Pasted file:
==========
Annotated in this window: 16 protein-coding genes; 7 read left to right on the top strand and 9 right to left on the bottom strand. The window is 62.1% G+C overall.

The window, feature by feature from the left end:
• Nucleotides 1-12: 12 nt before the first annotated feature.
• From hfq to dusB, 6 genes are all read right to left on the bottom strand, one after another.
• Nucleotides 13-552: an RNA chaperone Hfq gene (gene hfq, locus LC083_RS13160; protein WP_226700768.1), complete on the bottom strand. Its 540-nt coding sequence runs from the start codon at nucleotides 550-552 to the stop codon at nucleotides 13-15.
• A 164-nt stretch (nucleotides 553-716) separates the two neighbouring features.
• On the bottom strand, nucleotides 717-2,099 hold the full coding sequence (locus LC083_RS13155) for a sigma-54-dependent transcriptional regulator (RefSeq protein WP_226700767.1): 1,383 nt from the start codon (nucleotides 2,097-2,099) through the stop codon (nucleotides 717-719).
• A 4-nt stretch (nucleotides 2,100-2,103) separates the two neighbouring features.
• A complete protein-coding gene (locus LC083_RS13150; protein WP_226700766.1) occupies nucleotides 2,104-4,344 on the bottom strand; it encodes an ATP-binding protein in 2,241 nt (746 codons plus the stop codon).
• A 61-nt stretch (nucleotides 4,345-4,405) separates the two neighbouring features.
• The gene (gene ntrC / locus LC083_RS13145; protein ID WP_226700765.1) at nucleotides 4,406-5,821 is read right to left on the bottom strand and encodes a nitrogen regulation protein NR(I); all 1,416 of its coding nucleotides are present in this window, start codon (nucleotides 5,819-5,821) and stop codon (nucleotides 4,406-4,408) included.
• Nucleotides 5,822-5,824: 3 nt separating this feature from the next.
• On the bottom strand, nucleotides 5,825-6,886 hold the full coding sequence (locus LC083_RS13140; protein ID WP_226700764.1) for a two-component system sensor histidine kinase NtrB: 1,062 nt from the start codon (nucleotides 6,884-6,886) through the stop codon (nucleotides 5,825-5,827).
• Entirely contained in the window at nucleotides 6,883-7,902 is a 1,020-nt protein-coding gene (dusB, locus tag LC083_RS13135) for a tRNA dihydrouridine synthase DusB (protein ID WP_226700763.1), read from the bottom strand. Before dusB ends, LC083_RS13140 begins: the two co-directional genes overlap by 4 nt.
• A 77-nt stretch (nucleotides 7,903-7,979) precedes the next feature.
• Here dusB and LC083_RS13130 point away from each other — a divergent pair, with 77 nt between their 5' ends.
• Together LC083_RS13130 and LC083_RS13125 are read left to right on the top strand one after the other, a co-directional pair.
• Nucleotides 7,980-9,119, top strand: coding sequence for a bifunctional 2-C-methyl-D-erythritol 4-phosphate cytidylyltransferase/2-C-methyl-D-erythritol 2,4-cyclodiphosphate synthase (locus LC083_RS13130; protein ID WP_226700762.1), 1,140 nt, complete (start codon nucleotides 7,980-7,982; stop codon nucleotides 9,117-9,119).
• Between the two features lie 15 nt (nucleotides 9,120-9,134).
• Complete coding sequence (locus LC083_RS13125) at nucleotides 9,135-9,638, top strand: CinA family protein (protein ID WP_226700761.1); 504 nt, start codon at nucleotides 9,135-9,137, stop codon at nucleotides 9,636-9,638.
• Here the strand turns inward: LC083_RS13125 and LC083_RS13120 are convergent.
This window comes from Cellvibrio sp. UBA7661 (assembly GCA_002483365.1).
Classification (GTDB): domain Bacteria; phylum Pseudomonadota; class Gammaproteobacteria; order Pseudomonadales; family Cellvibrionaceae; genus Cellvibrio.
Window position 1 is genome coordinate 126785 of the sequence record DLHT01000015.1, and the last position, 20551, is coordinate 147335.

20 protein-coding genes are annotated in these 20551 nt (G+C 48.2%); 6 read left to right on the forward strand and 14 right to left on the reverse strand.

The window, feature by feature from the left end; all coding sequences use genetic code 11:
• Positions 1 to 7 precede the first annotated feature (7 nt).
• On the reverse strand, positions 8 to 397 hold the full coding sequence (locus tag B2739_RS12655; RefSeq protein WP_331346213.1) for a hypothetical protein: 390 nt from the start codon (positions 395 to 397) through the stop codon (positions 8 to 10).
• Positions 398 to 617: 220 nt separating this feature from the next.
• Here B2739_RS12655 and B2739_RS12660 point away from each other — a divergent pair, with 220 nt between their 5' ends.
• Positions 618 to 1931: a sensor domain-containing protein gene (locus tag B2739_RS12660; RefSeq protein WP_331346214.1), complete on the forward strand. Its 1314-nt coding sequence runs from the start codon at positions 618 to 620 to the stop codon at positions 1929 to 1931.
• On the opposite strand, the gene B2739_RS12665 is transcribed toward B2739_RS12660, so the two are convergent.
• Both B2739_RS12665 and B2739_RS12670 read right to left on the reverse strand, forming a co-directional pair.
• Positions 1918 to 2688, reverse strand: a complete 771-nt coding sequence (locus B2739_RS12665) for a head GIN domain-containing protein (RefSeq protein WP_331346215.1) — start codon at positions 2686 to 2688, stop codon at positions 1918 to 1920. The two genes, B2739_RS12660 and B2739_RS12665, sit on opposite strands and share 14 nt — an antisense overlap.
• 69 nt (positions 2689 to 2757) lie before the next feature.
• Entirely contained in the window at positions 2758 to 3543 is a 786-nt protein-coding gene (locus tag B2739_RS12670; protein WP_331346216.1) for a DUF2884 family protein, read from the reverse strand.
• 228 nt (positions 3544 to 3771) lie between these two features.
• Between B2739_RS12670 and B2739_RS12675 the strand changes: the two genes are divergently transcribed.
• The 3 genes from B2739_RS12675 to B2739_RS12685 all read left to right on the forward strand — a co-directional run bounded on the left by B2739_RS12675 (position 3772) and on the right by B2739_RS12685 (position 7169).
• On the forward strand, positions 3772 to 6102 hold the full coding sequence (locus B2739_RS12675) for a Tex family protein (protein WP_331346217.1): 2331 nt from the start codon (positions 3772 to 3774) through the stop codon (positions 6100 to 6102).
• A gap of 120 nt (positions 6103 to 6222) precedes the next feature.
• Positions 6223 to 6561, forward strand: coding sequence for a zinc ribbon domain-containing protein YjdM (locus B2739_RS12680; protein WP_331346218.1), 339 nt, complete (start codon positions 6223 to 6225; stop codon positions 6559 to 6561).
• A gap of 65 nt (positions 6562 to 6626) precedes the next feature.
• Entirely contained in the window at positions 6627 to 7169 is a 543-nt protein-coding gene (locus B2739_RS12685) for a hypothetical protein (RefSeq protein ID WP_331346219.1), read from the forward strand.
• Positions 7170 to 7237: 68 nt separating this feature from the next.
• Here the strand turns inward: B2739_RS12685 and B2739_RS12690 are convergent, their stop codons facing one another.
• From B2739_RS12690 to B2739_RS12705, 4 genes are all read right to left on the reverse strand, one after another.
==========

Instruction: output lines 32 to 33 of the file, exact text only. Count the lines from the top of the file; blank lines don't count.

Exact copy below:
• On the opposite strand, the gene B2739_RS12665 is transcribed toward B2739_RS12660, so the two are convergent.
• Both B2739_RS12665 and B2739_RS12670 read right to left on the reverse strand, forming a co-directional pair.